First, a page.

http://www.scribd.com/…/How-Salvadore-Allende-the-scientist-could-help-21C-Leaders

  • February 6, 2010 at 6:32 pm
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    Grady, I don’t think my comment is provocative, just true. Using myself as an example, other than summer jobs in my youth, I have worked exclusively in either the public or the non-profit sector my entire career. How does this surplus theory of value apply to my workplace?

    In the private sector, those who risk their capital deserve to be compensated, don’t they? I’m sure you can provide examples where wage relationships are exploitative to varying degrees, and I can give examples where they are not. I’m not arguing that exploitation doesn’t take place, only that it is not inherent to working for a wage or salary.

    And to suggest that unemployment or underemployment (let alone low wages) can’t take place in an economy like Cuba’s is demonstrably false. It does, and despite an unwillingness by the regime to acknowledge it, the problem is much worse than in the US or Canada.

  • February 6, 2010 at 5:03 am
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    @ Mark G

    Your comment is provocative. There is a certain truth in your idea that many workers “prefer to work for wages.” Many do–assuming that they have a job. (As long as there is capitalism, of course, there is always the specter of unemployment hanging over the heads of workers–witness the present situation in the world economic downturn.) The element of truth in your idea hvr does not invalidate Pedro’s assumption.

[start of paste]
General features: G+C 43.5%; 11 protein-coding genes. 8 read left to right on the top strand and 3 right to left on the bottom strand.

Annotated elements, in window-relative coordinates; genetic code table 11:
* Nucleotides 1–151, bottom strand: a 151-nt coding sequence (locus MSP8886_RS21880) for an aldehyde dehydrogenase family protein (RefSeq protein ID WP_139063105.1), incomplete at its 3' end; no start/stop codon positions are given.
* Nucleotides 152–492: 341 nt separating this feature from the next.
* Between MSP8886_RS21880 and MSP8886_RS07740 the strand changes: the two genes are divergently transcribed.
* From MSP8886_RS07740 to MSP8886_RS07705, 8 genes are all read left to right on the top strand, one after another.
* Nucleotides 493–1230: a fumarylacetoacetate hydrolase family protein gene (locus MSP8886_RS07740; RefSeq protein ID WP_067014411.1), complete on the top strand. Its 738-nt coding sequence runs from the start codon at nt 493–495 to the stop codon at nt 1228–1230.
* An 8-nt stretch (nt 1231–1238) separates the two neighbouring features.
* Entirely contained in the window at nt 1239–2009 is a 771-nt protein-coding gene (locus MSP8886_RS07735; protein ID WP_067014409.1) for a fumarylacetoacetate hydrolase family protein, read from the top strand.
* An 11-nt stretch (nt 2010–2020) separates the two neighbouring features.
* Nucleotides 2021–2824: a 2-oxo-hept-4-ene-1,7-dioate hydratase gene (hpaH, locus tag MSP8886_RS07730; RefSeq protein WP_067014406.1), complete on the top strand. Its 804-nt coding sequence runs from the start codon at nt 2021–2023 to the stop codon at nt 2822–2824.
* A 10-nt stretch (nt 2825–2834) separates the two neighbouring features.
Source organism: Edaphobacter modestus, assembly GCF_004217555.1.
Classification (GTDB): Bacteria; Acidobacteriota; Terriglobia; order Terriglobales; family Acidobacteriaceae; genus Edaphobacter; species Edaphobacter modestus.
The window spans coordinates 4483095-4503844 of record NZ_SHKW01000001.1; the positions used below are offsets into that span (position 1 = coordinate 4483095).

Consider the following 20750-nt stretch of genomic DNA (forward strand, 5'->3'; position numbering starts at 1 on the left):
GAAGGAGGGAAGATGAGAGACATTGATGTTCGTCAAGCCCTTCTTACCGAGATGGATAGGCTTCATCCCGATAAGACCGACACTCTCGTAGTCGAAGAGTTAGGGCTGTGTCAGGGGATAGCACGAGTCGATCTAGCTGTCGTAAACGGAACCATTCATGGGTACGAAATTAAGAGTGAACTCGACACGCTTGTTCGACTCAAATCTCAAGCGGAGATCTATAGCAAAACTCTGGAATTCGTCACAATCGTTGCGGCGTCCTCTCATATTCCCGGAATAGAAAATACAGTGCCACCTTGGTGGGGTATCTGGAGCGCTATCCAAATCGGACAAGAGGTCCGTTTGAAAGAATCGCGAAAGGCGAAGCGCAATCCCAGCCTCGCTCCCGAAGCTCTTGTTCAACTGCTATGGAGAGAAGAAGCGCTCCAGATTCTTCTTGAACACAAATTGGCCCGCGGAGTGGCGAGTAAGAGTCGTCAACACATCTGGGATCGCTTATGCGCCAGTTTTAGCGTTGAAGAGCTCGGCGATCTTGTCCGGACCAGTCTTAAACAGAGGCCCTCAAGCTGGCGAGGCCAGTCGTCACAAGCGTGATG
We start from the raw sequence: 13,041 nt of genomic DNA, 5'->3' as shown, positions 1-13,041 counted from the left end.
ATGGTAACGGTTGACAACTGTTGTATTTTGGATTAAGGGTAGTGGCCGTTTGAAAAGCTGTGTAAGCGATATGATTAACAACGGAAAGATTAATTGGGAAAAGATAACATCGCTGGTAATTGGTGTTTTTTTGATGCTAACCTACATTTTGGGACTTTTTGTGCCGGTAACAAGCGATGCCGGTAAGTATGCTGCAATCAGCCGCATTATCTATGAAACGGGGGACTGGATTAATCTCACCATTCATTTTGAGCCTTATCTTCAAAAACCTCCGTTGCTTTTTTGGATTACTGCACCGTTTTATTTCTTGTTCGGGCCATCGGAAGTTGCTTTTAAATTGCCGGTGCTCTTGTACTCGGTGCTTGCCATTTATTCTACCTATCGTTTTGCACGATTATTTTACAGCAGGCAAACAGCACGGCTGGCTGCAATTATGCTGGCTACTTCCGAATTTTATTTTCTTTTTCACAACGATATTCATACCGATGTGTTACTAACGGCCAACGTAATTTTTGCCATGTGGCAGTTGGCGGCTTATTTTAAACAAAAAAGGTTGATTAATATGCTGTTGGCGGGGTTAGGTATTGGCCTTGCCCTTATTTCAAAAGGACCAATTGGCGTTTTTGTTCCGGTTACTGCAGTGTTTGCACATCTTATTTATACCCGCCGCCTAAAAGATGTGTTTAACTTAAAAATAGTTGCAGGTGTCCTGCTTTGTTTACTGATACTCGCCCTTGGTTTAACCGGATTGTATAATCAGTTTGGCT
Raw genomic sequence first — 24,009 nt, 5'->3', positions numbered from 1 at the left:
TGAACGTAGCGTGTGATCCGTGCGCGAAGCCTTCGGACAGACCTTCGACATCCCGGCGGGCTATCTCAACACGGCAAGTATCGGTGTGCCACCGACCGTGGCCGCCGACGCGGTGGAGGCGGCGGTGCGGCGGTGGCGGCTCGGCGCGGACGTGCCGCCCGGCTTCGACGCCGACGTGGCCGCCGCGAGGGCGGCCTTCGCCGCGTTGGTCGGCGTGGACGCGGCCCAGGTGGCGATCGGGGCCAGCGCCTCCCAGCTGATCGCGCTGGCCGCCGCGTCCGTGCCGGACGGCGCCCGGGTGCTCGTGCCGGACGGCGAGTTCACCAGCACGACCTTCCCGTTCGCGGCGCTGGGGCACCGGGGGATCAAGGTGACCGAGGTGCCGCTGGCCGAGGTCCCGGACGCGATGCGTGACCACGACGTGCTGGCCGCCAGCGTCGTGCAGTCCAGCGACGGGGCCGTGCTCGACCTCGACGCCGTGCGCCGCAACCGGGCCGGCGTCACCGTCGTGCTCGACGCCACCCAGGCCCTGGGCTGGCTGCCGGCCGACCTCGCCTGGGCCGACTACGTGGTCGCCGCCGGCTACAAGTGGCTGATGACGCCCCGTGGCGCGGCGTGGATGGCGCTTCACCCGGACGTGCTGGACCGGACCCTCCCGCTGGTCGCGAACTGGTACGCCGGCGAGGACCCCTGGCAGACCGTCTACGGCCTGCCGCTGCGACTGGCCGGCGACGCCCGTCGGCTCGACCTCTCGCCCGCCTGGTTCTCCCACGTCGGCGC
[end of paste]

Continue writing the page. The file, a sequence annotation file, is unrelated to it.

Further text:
If many workers prefer what you say, that still does not mean that working for wages is not exploitative.

    For example, you can say that many people prefer to rent their housing, rather than to own. That does not have anything to do with the question of whether landlordism is exploitative.

    Think about it: if employers could not exploit workers, or if landlords could not exploit renters, neither employers nor landlords would have the incentive to do what they do.

    Pedro is 100% correct. Working for wages is exploitative . . . regardless.

  • February 5, 2010 at 11:52 pm
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    Pedro makes the assumption that working for wages is inherently exploitative. Not true. Most of us prefer to work for wages, and leave the risks of business ownership and the pressures of management to others.